We are and will continue to be the most accomplished and impactful news organization in Chicago. We are and will continue to be a mission-driven and audience-driven news organization. We will shape the future of the Chicago Tribune together.

How is that possible when circulation is declining and people are losing their jobs? If you were an "audience-driven" news organization, your audiences wouldn't be abandoning your product. Nice try.

And instead of pandering, how about trying to be a "fact-driven" media outlet?

But the doublespeak never ends with the window-dressing:

Scott Powers will continue to be a vital part of the leadership team as deputy editor overseeing the entertainment group.   Jonathon Berlin will lead our team focused on digital design and data visualization as the director of content, interactive news design. This team, in addition to creating engaging interactive elements and compelling digital designs, will work closely with the home page team on the Arc rollout.

Who talks like that?

The ad copy parading as a memo goes on in painful vague detail:

Dan Haar and Matt O’Connor will lead a team that covers criminal justice around the clock with breaking-news speed, with a focus on public safety issues that have a profound impact on our quality of life. This desk will continue to report on the reform of the Chicago Police Department, an area in which this newsroom has been a leader.   Our watchdog team will expand as the Public Interest Investigations group under George Papajohn and Kaarin Tisue. Eric Krol, a talented editor and wordsmith who has grown adept at running investigative stories, will join this team.

But the best drivel comes here:

Lisa Donovan and Liam Ford will lead a new Quick Response Team, which will pursue with vigor the emerging story or stories of the day. The Quick Response Team will primarily focus on non-crime topics.  

"Quick Response Team"? What are you? Paramedics? Emergency room doctors? Police officers? Soldiers? SWAT? Suicide prevention workers? No, you're pretending to be journalists: you are supposed to cover breaking news. This isn't supposed to be a bureaucracy.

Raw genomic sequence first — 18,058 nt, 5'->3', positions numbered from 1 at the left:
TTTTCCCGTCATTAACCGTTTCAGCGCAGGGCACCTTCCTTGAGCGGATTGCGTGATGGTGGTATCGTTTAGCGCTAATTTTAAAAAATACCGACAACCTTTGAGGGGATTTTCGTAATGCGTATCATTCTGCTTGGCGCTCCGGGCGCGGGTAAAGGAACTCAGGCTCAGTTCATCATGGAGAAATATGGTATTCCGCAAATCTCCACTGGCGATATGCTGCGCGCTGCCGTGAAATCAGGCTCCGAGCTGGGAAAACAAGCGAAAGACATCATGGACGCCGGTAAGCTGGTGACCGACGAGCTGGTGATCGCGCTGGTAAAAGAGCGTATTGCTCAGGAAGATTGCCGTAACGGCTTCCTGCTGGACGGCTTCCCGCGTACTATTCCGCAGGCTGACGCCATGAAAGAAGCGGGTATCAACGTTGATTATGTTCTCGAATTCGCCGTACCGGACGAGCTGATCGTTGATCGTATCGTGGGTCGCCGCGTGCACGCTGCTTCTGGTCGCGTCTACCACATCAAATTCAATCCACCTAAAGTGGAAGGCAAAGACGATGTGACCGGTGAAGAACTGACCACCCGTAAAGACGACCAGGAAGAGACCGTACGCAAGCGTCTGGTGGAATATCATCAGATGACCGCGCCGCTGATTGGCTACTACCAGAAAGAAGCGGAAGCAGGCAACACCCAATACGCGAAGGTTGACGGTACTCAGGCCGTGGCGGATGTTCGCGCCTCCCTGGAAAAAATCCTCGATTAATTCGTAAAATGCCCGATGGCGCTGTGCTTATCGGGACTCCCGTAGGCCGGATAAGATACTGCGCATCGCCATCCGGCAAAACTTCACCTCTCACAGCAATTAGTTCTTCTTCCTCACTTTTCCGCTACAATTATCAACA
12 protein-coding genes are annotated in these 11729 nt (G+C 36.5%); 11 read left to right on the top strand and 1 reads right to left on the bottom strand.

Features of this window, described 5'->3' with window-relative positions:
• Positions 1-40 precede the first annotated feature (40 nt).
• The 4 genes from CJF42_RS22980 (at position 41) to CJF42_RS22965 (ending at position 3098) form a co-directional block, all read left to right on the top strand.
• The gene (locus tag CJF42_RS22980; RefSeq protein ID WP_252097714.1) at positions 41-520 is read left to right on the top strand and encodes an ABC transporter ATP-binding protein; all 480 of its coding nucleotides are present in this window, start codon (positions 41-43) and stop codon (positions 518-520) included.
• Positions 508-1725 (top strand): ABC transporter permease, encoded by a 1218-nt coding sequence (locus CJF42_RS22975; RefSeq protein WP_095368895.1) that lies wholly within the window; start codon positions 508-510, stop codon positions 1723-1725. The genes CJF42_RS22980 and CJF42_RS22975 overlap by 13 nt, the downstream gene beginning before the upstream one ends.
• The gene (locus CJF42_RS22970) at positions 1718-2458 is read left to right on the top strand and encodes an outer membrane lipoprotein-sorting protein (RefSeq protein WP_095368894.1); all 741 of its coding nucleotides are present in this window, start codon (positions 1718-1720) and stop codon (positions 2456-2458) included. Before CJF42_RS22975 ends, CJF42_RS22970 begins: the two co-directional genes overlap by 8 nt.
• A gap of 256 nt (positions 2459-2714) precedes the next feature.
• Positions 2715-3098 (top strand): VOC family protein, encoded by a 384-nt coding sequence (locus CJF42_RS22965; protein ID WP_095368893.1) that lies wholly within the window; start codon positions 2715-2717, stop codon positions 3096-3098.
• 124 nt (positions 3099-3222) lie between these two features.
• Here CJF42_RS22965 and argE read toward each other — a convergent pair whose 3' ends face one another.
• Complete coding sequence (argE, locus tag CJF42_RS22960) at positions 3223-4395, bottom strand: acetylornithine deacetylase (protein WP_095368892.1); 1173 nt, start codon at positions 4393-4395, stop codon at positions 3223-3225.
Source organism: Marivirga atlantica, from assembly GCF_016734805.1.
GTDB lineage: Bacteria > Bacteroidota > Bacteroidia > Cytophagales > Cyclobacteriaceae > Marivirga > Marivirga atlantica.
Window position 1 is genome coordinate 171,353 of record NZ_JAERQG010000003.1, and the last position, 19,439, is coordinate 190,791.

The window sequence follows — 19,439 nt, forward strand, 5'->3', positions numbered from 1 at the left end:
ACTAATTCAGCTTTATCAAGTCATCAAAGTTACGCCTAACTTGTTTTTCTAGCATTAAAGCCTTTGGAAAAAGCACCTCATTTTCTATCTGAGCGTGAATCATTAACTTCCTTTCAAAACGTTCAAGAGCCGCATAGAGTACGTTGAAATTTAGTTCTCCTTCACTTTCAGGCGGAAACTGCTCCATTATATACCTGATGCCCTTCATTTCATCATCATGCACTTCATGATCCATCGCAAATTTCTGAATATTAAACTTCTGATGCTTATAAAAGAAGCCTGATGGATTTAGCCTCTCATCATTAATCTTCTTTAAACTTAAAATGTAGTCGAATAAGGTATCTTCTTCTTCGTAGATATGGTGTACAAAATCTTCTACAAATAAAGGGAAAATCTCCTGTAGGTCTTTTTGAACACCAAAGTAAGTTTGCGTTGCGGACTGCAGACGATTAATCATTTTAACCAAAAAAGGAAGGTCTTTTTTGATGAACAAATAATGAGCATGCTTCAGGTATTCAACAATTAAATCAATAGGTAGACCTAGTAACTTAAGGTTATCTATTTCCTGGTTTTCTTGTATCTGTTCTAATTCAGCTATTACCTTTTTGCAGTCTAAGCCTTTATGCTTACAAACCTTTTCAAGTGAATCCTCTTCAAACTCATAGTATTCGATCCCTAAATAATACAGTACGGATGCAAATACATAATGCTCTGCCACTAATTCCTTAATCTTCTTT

No wonder the Tribune became a shadow of its former self. It became the grifters they were supposed to expose.

The core doesn't change. The methods don't change. What changes are a few titles with a smaller staff to boss around. This is why journalism is no longer a thing -- because the people in charge have no idea why they are there -- or what the hell they are doing...

More blood-letting at the Chicago Tribune

The job losses are not ending, even for large dailies. But it is being spun on both sides of the newsroom.

Management chirped:

Marisa Kollias, spokeswoman for the newspaper’s parent company Tronc, said the newspaper “is reshaping its newsroom and making important steps in an ongoing effort to become more a digital enterprise.”

“Excellence in journalism remains our top priority. The newsroom is redefining jobs and structure so that people are in the best position to create and deliver news content for the rapidly changing demands of our audience,” Kollias said.

While employees chirped:

“Everyone who walks out of the newsroom with their things gets a round of applause.”

It is truly obnoxious on both sides of the equation. No one deserves applause. The "digital excuse" doesn't wash: gathering facts is not something you can actually ever streamline. And considering the mainstream middle class have been getting information digitally for over two decades, why this is still being used is an excuse is beyond me.

They are letting people go because people have abandoned their product. They abandoned that product because it wasn't working for them anymore.

But we have people in the reality-chronicling business hiding from the reality that allows blood-letting to be spun into something positive.

If journalism was functional, there would not be job losses, but job gains.

And the denials keep coming as the industry rapidly shrinks...